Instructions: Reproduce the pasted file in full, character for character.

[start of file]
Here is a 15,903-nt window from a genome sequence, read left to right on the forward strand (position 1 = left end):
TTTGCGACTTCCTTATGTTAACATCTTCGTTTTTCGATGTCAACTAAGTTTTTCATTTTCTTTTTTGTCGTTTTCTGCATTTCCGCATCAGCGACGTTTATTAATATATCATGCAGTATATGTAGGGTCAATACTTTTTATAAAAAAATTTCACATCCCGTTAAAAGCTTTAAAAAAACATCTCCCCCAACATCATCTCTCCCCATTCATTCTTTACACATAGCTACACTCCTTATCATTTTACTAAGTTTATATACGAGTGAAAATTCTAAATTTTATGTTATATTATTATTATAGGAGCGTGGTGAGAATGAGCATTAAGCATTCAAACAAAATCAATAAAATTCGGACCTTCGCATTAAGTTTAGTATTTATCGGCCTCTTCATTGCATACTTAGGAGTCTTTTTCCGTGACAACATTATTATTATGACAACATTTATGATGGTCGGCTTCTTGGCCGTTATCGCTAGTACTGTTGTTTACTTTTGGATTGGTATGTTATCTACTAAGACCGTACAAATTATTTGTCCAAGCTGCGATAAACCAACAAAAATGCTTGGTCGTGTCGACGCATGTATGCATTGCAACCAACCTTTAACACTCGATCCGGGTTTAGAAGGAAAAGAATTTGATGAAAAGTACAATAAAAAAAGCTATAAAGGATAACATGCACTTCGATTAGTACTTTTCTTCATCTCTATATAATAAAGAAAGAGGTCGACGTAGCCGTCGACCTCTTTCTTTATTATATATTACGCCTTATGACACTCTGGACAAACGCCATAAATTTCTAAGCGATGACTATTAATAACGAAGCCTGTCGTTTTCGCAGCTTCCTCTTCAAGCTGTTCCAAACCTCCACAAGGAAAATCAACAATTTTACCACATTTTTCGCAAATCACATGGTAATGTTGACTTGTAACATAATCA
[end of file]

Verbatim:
Here is a 15,903-nt window from a genome sequence, read left to right on the forward strand (position 1 = left end):
TTTGCGACTTCCTTATGTTAACATCTTCGTTTTTCGATGTCAACTAAGTTTTTCATTTTCTTTTTTGTCGTTTTCTGCATTTCCGCATCAGCGACGTTTATTAATATATCATGCAGTATATGTAGGGTCAATACTTTTTATAAAAAAATTTCACATCCCGTTAAAAGCTTTAAAAAAACATCTCCCCCAACATCATCTCTCCCCATTCATTCTTTACACATAGCTACACTCCTTATCATTTTACTAAGTTTATATACGAGTGAAAATTCTAAATTTTATGTTATATTATTATTATAGGAGCGTGGTGAGAATGAGCATTAAGCATTCAAACAAAATCAATAAAATTCGGACCTTCGCATTAAGTTTAGTATTTATCGGCCTCTTCATTGCATACTTAGGAGTCTTTTTCCGTGACAACATTATTATTATGACAACATTTATGATGGTCGGCTTCTTGGCCGTTATCGCTAGTACTGTTGTTTACTTTTGGATTGGTATGTTATCTACTAAGACCGTACAAATTATTTGTCCAAGCTGCGATAAACCAACAAAAATGCTTGGTCGTGTCGACGCATGTATGCATTGCAACCAACCTTTAACACTCGATCCGGGTTTAGAAGGAAAAGAATTTGATGAAAAGTACAATAAAAAAAGCTATAAAGGATAACATGCACTTCGATTAGTACTTTTCTTCATCTCTATATAATAAAGAAAGAGGTCGACGTAGCCGTCGACCTCTTTCTTTATTATATATTACGCCTTATGACACTCTGGACAAACGCCATAAATTTCTAAGCGATGACTATTAATAACGAAGCCTGTCGTTTTCGCAGCTTCCTCTTCAAGCTGTTCCAAACCTCCACAAGGAAAATCAACAATTTTACCACATTTTTCGCAAATCACATGGTAATGTTGACTTGTAACATAATCA